Daphne has romance and enticed many gardeners with their sweet fragrance and beautiful pastel blooms. They have also challenged a few of us at times and refused to grow. Whether you have succeeded or have been left defeated in growing one in your garden, I encourage you, if you are the later of the two options, to try again, don’t give up, as they can be grown successfully if given the right treatment.
Native to China, Daphne odora has been cultivated since the Song Dynasty, 960 – 1279AD, and was then later on spread throughout Japan and Korea. Today they can be found all over the world throughout many keen gardeners landscapes. It is important to note that these plants originally came from environments with humus-rich, moist soils with good drainage. To give them the best head start in our gardens, trying to achieve a soil texture with these key points is one step in the direction of success.
Daphne grows best in soil with a pH reading of 5.5 – 6.5, acidic. If your soil is too alkaline, adding horticulture grade sulphur will bring the soil pH reading closer to acidic.
Clay Soil: Holds a lot of nutrients, moisture but they can also become overly compacted, making it difficult to dig into and for plants roots to establish into as well. Usually, clay soils will need cultivation every few years, whether this is done by forking the soil or turning the soil over with a shovel. This will help make it more friable, also adding organic compost to the soil will also assist in this process. Sandy Soil: Sandy soils are very quick draining and hold very little to no nutrients, which isn’t ideal for Daphne. Adding plenty of well-aged organic compost and animal manures to the soil will improve the soil structure over time, making it more friable and having more microbial activity. Don’t add pet manure to the soi as this could potentially contaminate the soil; instead, look for what is sold in horticulture stores such as cow, chicken manures etc.
Aspect: Daphne odora grows best in a sheltered, shaded position protected from the hot afternoon sun to prevent foliage burn. Plant under the canopy of trees, morning sun or in potted containers. Suppose you have a blank area next to your front door that could be a prime position for one of these as you would be rewarded with the sweet fragrance from the flowers throughout your home. We do have sun-tolerant varieties available which can be grown in the afternoon sun without the risk of burning, Daphne Eternal Fragrance.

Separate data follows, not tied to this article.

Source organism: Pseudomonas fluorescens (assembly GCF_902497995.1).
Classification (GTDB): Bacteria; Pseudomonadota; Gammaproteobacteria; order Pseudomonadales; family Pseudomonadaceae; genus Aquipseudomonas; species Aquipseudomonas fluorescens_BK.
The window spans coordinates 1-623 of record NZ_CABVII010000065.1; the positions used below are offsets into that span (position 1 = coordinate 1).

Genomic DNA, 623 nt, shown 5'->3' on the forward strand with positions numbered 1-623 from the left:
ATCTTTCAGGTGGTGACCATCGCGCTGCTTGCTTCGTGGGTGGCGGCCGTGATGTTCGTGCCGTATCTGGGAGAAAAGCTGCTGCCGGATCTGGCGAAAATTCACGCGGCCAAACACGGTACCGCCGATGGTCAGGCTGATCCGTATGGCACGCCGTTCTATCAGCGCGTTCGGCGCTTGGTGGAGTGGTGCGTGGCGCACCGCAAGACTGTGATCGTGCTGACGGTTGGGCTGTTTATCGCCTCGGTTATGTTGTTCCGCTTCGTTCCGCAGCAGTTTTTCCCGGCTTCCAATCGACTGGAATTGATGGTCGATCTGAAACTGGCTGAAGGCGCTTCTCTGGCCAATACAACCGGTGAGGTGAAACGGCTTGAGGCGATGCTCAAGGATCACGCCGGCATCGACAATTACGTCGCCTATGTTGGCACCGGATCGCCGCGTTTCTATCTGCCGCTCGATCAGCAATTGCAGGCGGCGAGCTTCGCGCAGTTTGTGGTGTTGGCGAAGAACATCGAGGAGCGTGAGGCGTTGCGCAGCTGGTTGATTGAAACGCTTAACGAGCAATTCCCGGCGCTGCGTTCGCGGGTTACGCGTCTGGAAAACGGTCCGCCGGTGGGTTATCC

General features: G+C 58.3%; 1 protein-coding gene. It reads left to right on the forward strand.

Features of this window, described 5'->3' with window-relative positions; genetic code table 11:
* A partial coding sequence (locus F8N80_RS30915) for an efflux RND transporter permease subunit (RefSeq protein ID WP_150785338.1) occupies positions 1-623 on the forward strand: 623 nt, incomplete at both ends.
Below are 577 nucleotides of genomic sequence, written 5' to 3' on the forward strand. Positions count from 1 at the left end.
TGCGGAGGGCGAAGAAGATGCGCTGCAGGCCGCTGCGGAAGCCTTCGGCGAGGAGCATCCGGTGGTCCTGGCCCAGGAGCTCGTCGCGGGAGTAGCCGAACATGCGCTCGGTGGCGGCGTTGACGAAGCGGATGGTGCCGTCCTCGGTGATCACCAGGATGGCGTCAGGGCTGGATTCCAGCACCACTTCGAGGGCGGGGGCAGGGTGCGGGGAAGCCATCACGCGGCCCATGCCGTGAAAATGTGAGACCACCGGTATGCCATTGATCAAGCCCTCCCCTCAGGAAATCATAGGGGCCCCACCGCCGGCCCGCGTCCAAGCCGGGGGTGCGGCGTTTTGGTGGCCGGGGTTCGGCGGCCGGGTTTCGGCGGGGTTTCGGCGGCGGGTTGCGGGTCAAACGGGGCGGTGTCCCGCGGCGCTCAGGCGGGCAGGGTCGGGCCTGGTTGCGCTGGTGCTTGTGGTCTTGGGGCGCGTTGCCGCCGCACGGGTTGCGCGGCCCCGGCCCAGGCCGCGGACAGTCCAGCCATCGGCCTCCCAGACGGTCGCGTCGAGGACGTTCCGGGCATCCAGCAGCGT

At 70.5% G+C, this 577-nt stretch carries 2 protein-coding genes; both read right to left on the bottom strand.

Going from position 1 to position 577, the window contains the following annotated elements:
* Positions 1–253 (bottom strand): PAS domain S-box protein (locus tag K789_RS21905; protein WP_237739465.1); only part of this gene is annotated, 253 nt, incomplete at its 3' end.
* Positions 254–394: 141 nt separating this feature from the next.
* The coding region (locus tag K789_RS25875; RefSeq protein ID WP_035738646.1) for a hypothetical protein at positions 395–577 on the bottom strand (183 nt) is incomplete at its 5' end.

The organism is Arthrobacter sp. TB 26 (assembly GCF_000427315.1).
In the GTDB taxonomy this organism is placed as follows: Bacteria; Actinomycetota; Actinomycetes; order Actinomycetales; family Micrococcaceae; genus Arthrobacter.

Why So Sensitive?
They have gotten a reputation for being sensitive, especially if their environmental conditions change rapidly. So, what does this mean? If they are given excessive amounts of water and do not have adequate drainage, they could suffer from root rot in the wrong aspect; suddenly exposed to more sunlight or given the wrong type of fertilisers, it could all result in the failure of the plants’ longevity.
When planting a Daphne, DO NOT ‘tickle’ or ‘ruffle’ their roots, resulting in the plant’s collapse and death. They can be grown in pots successfully and re-potted again later; transplantation success comes down to how they are handled.
These are low maintenance and only require tip pruning throughout the year. Daphne dislikes being pruned heavily; all that needs to be removed are old flowers after blooming and any broken braches which might occur throughout its life in the garden.
Daphne can be a fussy eater as they are sensitive to chemical activated fertilisers. Using pellet fertilisers and foods specially formulated for them is recommended. We use Harry’s Daphne Food in the nursery.
Apply fertiliser when first planted and again in the peak growing and flowering seasons. Apply to the plant’s drip line, look to where the outer growth foliage is and apply the food directly to the soil surface below that point.
Their flowers emerge in Winter when not a lot else is in bloom, and despite their fussy requests, believe it or not, they are low maintenance and only require a little bit of assistance throughout the year.